The chief of Emergency Medical Services in New Orleans said she spoke with top city officials in 2007 before starting a second job with a Texas company that makes a medical device used in the city's ambulances.

Dr. Jullette Saussy told The Times-Picayune she worked part-time for Vidacare for 15 months, primarily teaching emergency room physicians and paramedics how to use the EZ-IO device, a drill-like apparatus that delivers fluids and medications into long bone.

The private sector job paid $90,000 annually - on top of the $180,000 salary Saussy receives from the city of New Orleans.

Within three months of taking the Vidacare post in June 2007, Saussy also bought a house in the Dallas suburb of University Park, records show. And a letter dated the following month by Vidacare's co-founder indicated that Saussy's move would allow her to "devote 100 percent of her time to her duties as medical director."

Saussy said former Mayor Ray Nagin's legal team and his chief administrative officer signed off on her second job.

"I went to my superiors, and I said, 'If you think in any way, shape or form that there is a conflict, I won't do it,"' she said. "They said they saw no conflict of interest."

Saussy resigned from Vidacare after 15 months because of what she described as philosophical differences with her boss. She could not pinpoint how many hours she devoted to her outside gig. She said she bought the house, which she recently sold, after an August 2007 cancer diagnosis required her to get frequent treatments at the nearby Baylor Sammons Cancer Center.

Saussy said she never neglected her duties at the city's EMS department or the other city posts she holds: EMS medical director, medical director for the New Orleans Fire Department and chief medical officer for the city's Office of Emergency Preparedness.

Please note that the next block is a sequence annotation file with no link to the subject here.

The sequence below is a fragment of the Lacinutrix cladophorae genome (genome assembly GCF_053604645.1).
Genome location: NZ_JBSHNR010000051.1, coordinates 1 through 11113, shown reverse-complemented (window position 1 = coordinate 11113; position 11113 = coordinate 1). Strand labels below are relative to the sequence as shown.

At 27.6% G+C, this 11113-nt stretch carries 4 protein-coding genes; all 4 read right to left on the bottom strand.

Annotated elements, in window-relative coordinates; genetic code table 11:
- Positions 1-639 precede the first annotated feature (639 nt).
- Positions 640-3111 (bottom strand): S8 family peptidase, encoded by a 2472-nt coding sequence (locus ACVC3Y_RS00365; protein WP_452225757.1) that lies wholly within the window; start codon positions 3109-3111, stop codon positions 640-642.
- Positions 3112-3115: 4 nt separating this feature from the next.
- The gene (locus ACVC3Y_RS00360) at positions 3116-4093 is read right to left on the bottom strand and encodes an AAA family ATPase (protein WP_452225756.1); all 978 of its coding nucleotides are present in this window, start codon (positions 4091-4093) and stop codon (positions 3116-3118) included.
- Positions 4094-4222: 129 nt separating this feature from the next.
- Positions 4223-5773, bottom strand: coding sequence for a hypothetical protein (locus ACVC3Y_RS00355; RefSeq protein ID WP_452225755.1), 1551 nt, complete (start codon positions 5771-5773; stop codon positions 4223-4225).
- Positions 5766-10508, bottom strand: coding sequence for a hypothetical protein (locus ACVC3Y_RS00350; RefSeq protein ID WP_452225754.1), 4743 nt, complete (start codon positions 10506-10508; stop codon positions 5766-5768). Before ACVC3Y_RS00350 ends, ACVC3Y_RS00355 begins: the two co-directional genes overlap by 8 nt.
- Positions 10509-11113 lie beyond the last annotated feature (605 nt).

During the time of her dual employment, Saussy said she stayed in contact by telephone and e-mail, even scheduling twice-a-day commuter flights so she could receive cancer treatments in the morning and be at her desk in New Orleans by afternoon.

"Being a well-paid city employee, part of my job is to be visible and available, and if you look back over that time, I think you won't find that I missed many meetings or other obligations," she said.

"I probably could do much of my job by my cell phone and my computer," Saussy said. "There wasn't a time that I was getting

chemotherapy that was wasn't working for the city of New Orleans or the citizens of New Orleans."

She said she never intended to work at Vidacare full-time.

Officials at a government watchdog organization said they began receiving complaints in 2007 from city employees who said Saussy had quit showing up to work and had gotten a job in the private sector.

Anthony Radosti, vice president of the Metropolitan Crime Commission, said he launched an investigation into Saussy's job history and recently took the results to the state legislative auditor and top aides in Mayor Mitch Landrieu's administration. Landrieu became mayor in May.

Chief Administrative Officer Andy Kopplin has implemented a policy barring employees who are not bound by civil service guidelines - those at the top of the municipal ranks - from holding "permanent outside employment," defined as recurring work for the same employer outside City Hall.